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American Treasure and the Decline of Spain

Carlos J. Charotti, Nuno Palma and João Pereira Dos Santos ()

Economics Discussion Paper Series from Economics, The University of Manchester

Abstract: Spain was one of the world's richest countries and a first-rank European power around 1500. Two centuries later it was a backwater. In this paper, we study the long-run impact of the influx of silver from the New World since 1500 for the economic development of Spain. Compared with a synthetic counterfactual, the price level in Spain increased by up to 200% more by the mid-seventeenth century. Spain's GDP per capita outperformed other European nations for around a century: by 1600, it was close to 40% higher than in its counterfactual. However, this effect was reversed in the following 150 years: by 1750, GDP per capita was 40% lower than it would have been if Spain had not been the first-wave receiver of the American treasure.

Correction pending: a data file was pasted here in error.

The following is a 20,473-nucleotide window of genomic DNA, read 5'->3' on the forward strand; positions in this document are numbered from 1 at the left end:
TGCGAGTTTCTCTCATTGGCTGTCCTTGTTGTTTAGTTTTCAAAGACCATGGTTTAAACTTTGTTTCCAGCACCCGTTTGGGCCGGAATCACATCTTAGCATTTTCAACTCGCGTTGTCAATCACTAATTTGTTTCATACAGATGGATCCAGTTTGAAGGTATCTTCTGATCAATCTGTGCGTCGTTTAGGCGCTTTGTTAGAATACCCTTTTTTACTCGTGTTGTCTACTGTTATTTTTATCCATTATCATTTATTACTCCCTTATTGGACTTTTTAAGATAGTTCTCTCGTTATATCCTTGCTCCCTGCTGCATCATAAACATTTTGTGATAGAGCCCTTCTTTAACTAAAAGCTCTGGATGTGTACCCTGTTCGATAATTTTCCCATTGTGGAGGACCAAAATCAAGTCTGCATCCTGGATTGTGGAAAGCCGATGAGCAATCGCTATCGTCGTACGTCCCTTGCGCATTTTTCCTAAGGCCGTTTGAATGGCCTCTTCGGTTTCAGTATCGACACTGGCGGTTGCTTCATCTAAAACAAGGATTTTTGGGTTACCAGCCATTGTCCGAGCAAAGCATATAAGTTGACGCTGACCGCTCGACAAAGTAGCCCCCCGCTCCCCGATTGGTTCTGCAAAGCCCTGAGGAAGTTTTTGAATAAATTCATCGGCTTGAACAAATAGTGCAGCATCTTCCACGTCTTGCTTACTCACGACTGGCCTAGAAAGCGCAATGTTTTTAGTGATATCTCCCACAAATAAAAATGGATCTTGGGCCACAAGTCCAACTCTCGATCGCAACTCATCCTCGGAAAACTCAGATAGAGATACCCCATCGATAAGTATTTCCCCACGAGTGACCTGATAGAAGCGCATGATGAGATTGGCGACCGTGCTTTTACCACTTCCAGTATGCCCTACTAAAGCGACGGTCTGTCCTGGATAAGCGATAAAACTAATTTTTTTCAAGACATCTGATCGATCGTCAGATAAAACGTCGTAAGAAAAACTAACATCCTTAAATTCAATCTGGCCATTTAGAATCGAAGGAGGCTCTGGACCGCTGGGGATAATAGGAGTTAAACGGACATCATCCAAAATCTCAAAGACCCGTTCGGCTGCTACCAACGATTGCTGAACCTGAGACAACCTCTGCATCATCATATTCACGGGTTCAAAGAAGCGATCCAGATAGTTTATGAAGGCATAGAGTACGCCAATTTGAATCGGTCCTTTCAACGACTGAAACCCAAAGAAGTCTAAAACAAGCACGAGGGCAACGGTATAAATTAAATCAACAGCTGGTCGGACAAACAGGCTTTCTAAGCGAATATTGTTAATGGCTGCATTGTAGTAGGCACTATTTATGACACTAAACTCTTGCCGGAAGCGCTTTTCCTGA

Keywords: Resource Curse; Dutch Disease; State Capture; Early Modern Spain; Augmented Synthetic Control (search for similar items in EconPapers)
JEL-codes: N13 O11 O57 (search for similar items in EconPapers)
Date: 2022-01
New Economics Papers: this item is included in nep-fdg, nep-gro and nep-his
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